Wednesday, March 07, 2007


We're moving right along with the kidding season. Most of the births are routine and the goat mothers do a good job of taking care of their kids. Once in a while, however, we have a little drama.

On the fifth, last Monday, I did the usual routine of taking care of the goats. One of the Boer goats had a nice, big single buckling and it wasn't hard to set her up in the old barn. I went to the new nursery and when I got finished there I just did a visual check of the rest of the herd outside. There was a young doe about as high up on the hill as she could be crying in pain. This was her first birth and it became obvious to me when I looked at the two legs coming out, that this was a breech birth but that the baby was positioned with head down. I sat down on the ground and helped pull the baby out, as it was obvious to me that she couldn't do it herself. (Naturally just as we got to the end, working with her contractions, my cell phone rang in my coat pocket. I didn't answer.)

The baby was wet and there was a cold wind blowing. The little mother had no clue about what was happening and didn't seem to know that this was her baby. I sheltered the baby as well as I could; I didn't have a towel or anything to dry it off with. Rather than walking down the hill and back up again, I decided to try to get them both into the closest barn. Ursula -- the new mother -- didn't want to come, so she kept laying down. The baby was slippery and I was worried about dropping her. It was quite an effort to get them both down. I put the baby into my warming crib, which has gotten a lot of use this season. It is a deep trough with hay, a towel, and a safe heatlamp.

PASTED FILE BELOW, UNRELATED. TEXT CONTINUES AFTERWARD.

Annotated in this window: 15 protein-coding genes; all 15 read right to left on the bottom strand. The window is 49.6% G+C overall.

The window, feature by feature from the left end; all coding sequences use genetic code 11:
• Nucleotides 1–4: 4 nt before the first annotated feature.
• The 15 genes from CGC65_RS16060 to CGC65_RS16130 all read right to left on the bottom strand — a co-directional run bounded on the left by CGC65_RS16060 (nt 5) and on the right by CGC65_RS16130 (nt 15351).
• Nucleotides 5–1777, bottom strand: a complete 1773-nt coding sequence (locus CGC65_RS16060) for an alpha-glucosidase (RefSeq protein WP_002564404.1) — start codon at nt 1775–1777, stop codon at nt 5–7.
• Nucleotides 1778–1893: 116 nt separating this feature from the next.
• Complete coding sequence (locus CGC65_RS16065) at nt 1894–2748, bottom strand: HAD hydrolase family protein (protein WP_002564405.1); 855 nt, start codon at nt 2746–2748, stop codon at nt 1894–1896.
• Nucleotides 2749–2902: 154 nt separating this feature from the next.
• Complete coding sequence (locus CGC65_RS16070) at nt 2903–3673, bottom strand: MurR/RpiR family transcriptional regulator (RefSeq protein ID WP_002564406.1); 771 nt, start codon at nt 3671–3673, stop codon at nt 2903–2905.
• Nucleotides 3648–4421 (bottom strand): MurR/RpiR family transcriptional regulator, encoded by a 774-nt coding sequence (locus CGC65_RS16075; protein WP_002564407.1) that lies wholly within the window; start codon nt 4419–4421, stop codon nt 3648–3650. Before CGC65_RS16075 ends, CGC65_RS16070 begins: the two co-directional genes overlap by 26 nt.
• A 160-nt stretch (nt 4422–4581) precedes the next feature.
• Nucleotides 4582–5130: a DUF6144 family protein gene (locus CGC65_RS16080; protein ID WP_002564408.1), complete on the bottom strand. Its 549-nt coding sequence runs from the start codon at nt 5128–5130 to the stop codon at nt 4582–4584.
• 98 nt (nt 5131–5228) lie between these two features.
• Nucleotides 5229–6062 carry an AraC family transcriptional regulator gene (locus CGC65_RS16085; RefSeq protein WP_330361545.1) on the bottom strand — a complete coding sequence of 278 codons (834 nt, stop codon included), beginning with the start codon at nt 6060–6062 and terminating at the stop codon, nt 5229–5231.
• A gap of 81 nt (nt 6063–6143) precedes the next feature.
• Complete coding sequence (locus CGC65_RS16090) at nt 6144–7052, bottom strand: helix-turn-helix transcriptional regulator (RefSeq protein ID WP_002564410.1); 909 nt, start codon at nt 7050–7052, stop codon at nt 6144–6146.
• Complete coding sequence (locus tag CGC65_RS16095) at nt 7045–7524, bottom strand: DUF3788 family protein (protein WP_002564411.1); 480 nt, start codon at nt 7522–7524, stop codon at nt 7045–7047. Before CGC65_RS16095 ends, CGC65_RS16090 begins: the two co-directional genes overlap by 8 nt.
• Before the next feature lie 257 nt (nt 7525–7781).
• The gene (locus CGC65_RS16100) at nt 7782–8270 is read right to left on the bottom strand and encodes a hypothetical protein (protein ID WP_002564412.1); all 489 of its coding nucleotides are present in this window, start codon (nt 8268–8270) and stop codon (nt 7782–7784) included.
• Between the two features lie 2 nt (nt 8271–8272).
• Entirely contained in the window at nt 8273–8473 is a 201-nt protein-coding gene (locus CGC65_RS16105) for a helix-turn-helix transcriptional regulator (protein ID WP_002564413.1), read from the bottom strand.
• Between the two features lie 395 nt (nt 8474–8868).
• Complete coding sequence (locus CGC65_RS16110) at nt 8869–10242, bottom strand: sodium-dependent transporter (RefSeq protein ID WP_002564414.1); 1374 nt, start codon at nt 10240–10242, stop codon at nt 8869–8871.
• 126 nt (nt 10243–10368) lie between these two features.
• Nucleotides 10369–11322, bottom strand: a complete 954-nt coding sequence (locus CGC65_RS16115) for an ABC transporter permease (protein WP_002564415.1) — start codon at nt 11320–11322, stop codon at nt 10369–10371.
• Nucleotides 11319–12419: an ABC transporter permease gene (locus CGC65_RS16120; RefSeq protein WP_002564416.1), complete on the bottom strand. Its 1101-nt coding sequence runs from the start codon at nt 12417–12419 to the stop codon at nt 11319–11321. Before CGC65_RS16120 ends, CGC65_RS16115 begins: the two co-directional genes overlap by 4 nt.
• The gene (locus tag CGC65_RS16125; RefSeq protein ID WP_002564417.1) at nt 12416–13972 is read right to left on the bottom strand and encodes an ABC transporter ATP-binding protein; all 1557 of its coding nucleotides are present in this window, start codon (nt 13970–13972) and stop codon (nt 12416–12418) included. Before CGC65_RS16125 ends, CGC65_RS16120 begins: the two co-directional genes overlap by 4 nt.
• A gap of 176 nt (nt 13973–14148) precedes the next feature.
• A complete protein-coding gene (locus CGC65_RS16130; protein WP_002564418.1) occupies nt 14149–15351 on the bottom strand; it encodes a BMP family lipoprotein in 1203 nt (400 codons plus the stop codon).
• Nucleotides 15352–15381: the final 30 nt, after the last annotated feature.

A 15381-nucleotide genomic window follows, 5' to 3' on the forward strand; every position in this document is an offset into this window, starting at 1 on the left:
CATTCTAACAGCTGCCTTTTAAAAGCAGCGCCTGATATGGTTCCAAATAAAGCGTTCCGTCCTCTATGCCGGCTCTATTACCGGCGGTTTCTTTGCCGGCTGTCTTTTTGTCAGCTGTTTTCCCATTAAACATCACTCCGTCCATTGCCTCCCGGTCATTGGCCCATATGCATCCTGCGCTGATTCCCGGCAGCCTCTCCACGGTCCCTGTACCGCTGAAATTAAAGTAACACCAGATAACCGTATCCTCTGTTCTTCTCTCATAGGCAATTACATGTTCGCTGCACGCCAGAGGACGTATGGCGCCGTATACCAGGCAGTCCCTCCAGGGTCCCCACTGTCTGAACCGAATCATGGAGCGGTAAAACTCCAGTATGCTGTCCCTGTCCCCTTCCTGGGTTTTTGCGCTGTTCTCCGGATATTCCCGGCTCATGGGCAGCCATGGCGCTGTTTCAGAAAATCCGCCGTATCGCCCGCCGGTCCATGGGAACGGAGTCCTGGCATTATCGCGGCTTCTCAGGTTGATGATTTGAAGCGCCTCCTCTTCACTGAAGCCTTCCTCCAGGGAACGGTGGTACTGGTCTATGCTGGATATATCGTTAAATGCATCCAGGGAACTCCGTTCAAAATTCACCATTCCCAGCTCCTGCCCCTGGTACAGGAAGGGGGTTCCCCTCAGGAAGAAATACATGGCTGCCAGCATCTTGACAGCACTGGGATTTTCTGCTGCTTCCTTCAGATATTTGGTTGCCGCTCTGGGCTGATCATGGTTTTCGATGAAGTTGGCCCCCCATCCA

For a day or so, Ursula didn't do much at all with the baby. She licked it a little, but had no milk production at all. I freeze colostrum each year for this sort of scenario and used a baby bottle to give little Wilma some nutrition.

A young fellow named Jason came over that evening and helped nurse Wilma. He also helped feed the mothers and rake out stalls. If he or his wife sees this, I want him to know that Ursula's milk came in late yesterday and baby Wilma is doing fine. Ursula's mothering instincts have kicked in and the two seem devoted to one another.

This morning, we have another single female birth. I named her Wanda.

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